1924: Bailey’s Lucky Seven recorded “Lovey Come Back” in NYC. It appeared on Gennett 5363 and Starr-Gennett 9502 and featured Phil Napoleon & Earl Oliver (tpt), Miff Mole (tb), Frank Signorelli (pn), and Jack Roth (d).
1931: Asa Martin recorded “My Cabin Home Among the Hills” in Richmond. It appeared on Champion S-16769 and 45067 and featured Martin (g & v) and Ed M. Lewis (aharp).
1932: Tommie Bradley recorded “Window Pane Blues” in Richmond. It appeared on Champion S – 16696 and Varsity 6054. The recording features Tommie Bradley (v and g), James Cole (f), Eddie Dimmit (md), and an unknown washboard player.
1932: Buster Johnson recorded “Undertaker Blues” in Richmond. It appeared on Champion S-16718 and Varsity 6031 and featured Johnson (v & g), Tommie Johnson (g), James Cole (f), Eddie Dimmitt (?) (md).
1882: Happy 141st Birthday, Henry Burr! (1/15/1882) The vocalist recorded several sides for Gennett with the Sterling Trio. He recorded “Just Like the Rose” (Gennett 1504) in 1919 with Albert Campbell and John H. Meyers.
1923: Lanin’s Famous Players recorded “Ivy (Cling to Me)” in NYC. It appeared on Gennett 5039 and Starr-Gennett 9343.
1924: Edna Johnson recorded “A Woman Gets Tired of One Man All the Time” in NYC. It appeared on Gennett 5367 and Silvertone 4046 and featured Johnson (vox) and Charles Booker (pn).
1925: The Tweedy Brothers recorded “Cripple Creek” in Richmond. It appeared on Gennett 5635, Champion 15148 (Jennings Brothers), Silvertone 4008, and Buddy 8016. Champion reported sales of 1,532 copies in 1926 and 1927. The Tweedy Brothers were Charles W. Tweedy (piano) & Harry Tweedy (fiddle).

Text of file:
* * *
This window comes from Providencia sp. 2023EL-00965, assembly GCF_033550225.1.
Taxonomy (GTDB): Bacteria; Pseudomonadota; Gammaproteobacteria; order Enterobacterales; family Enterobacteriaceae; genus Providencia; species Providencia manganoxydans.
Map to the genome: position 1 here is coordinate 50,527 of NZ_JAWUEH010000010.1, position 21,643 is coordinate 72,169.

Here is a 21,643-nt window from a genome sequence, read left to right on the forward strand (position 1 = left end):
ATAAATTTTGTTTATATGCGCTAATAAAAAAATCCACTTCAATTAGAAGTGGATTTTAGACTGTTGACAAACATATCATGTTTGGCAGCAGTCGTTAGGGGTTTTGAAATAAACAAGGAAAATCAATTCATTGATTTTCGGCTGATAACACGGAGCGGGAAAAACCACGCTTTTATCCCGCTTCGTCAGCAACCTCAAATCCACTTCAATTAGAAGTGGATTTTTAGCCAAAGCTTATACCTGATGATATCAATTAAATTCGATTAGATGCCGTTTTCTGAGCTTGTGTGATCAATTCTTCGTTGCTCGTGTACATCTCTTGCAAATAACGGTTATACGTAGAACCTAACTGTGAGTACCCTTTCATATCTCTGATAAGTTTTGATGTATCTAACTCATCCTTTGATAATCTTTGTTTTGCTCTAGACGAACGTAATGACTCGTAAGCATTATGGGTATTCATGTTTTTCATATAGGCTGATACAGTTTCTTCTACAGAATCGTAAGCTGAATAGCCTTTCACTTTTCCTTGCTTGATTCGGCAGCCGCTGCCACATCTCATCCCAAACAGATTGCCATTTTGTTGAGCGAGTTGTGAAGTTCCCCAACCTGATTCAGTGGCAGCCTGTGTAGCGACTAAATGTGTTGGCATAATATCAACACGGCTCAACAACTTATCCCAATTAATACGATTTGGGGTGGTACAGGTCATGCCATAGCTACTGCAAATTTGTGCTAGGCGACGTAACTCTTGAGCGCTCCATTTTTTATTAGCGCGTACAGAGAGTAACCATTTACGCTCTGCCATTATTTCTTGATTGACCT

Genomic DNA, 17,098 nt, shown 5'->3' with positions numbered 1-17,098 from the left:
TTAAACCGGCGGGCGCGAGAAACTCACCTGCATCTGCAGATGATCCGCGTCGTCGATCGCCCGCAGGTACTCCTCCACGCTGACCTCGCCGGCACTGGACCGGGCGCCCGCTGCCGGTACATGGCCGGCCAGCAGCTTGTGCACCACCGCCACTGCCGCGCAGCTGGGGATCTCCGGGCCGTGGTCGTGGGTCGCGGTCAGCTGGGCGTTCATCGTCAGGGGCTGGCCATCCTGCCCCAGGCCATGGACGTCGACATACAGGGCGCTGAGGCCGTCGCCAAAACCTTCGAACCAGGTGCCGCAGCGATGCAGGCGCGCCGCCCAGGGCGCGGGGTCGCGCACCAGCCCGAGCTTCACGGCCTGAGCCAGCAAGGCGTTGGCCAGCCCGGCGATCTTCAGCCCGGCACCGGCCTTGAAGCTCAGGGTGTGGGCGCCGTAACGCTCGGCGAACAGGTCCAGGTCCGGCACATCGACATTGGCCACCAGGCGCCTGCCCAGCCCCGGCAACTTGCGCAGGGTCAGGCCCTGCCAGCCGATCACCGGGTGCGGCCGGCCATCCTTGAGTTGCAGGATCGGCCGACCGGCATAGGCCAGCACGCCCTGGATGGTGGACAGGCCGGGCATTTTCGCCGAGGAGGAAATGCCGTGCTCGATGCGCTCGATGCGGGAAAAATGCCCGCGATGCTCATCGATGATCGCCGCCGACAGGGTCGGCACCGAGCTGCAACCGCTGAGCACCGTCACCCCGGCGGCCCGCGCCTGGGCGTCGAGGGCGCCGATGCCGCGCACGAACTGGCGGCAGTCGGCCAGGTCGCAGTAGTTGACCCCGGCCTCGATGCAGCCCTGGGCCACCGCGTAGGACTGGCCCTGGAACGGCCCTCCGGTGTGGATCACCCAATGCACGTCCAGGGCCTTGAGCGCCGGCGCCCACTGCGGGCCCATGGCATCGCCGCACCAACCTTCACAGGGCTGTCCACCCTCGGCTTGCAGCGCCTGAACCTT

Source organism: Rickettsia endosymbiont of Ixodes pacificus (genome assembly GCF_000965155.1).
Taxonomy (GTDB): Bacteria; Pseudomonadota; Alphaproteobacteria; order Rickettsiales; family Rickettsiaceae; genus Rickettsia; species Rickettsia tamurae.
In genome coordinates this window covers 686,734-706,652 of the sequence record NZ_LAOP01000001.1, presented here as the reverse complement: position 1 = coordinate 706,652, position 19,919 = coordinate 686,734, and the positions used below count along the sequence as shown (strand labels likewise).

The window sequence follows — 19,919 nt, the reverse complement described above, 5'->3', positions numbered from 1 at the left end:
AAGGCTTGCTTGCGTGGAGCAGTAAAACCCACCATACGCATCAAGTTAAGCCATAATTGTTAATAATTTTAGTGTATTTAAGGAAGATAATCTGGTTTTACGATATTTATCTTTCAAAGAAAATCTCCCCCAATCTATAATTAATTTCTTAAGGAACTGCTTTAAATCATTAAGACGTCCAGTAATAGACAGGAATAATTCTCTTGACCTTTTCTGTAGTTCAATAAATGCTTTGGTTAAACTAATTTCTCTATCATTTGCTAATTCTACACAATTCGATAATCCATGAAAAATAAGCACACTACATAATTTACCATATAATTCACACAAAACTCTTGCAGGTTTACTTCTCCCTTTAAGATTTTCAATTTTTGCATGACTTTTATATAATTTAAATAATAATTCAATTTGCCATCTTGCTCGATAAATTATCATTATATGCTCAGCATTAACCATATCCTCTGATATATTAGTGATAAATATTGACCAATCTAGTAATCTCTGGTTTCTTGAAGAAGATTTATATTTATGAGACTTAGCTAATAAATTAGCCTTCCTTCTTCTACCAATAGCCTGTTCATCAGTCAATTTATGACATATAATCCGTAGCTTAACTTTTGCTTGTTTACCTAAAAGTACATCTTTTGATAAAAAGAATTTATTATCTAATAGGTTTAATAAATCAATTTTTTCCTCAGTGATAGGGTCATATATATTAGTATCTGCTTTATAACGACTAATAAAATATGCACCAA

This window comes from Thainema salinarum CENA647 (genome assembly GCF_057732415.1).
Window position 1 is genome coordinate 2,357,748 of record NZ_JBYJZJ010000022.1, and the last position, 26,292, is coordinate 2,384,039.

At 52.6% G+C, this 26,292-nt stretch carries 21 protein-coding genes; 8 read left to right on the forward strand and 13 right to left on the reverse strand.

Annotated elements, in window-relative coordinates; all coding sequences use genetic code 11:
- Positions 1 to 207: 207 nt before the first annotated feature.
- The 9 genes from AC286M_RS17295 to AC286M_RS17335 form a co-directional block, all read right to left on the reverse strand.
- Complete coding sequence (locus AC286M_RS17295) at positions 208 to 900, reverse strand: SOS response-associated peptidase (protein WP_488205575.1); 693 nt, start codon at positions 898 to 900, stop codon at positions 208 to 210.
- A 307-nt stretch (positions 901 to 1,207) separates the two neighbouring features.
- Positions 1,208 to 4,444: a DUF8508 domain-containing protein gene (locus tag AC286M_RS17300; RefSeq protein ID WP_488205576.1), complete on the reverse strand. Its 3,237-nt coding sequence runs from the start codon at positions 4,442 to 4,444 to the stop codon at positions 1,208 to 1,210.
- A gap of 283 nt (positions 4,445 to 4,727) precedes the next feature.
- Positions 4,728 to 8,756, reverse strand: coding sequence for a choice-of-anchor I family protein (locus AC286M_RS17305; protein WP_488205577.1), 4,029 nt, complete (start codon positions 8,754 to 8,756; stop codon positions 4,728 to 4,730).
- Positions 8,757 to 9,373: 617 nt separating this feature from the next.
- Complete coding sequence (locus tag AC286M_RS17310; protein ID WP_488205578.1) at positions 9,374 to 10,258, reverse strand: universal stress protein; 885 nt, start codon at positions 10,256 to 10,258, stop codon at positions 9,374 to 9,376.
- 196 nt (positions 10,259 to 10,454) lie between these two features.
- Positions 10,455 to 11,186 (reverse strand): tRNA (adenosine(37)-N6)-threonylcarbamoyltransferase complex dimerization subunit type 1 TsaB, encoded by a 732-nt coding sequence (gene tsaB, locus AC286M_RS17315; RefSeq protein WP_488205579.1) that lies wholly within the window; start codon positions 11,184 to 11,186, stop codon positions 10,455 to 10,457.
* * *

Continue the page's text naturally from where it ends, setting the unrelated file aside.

1931: Asa Martin recorded “The Contented Hobo” in Richmond. It appeared on Champion 16299 (358 copies sold) and Superior 2607 and featured Martin (v & g).
1936: Bob Terry and his Orchestra recorded “It’s Been So Long” in NYC. It appeared on Champion 40094.
1964: Jack Teagarden passed away. He recorded “Happy Days Are Here Again” with The University Orchestra (Under The Direction of Sam Lanin) in NYC on 2/10/1930. It appeared on Gennett 7117, Champion 15930, and Supertone 9615.
1920: Judge Martin Thomas Manton wrote the Circuit Court of Appeals, Second District’s Opinion, which reconfirmed the denial of Victor’s temporary injunction request. He agreed with the District Judge’s earlier doubt regarding Johnson’s prior victory decided by Judge Ray. It became “incumbent upon Johnson, in order to succeed, to prove beyond a reasonable doubt that he was, in fact, the inventor.” This decision allowed not only Gennett to continue releasing lateral cut pressing, but sent a clear message to other companies that the courts possessed serious reservations about Johnson’s patent claims.
1929: Leonard Rutherford and John Foster recorded “Six Months Ain’t Long” in Richmond. It appeared on Gennett 6807, Champion 15750 (~28,500 copies sold), and Supertone 9352 and featured Leonard Rutherford (v & f) and John Foster (v & g).
1930: Fiddlin’ Doc Roberts recorded “The Drunken Man’s Dream” in Richmond. It appeared on Champion 16208 (~1,500 copies sold) and 45135 and featured Roberts (f) and Asa Martin (g).
1930: Fiddlin’ Doc Roberts recorded “Hawk’s Got a Chicken” in Richmond. It appeared on Gennett 7110, Champion 16026 (~1,900 copies sold), Superior 2762, and Supertone 9659 and featured Roberts (f) and Asa Martin (g).
1932: Howard Thomas Orchestra recorded “In the Shade of the Old Apple Tree” in Richmond. It appeared on Champion 16387 & 40080 and Superior 2801.
1933: Turner Parrish recorded “Ain’t Gonna Be Your Dog No More” in Richmond. It appeared on Champion S-16629 and 50027 and featured Parrish (v & p).
1953: Clarence Gennett passed away at 73. He was the Starr Piano Company’s treasurer, the son of Henry and Alice, and brother of Fred, Harry, and Rose Gennett. This image is from the 1940 census, which noted he worked as a refrigerator manufacturer for Gennett Refrigeration.